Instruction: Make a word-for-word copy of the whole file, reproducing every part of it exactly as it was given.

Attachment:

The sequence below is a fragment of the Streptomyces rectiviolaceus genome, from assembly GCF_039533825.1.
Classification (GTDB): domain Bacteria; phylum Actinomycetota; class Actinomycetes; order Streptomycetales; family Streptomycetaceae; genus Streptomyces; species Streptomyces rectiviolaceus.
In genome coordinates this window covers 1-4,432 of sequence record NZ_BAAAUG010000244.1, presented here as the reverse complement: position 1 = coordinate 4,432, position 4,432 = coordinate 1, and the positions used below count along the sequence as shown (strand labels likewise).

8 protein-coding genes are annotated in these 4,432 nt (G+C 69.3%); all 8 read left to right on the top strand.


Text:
The sequence below is a fragment of the Streptomyces rectiviolaceus genome, from assembly GCF_039533825.1.
Classification (GTDB): domain Bacteria; phylum Actinomycetota; class Actinomycetes; order Streptomycetales; family Streptomycetaceae; genus Streptomyces; species Streptomyces rectiviolaceus.
In genome coordinates this window covers 1-4,432 of sequence record NZ_BAAAUG010000244.1, presented here as the reverse complement: position 1 = coordinate 4,432, position 4,432 = coordinate 1, and the positions used below count along the sequence as shown (strand labels likewise).

8 protein-coding genes are annotated in these 4,432 nt (G+C 69.3%); all 8 read left to right on the top strand.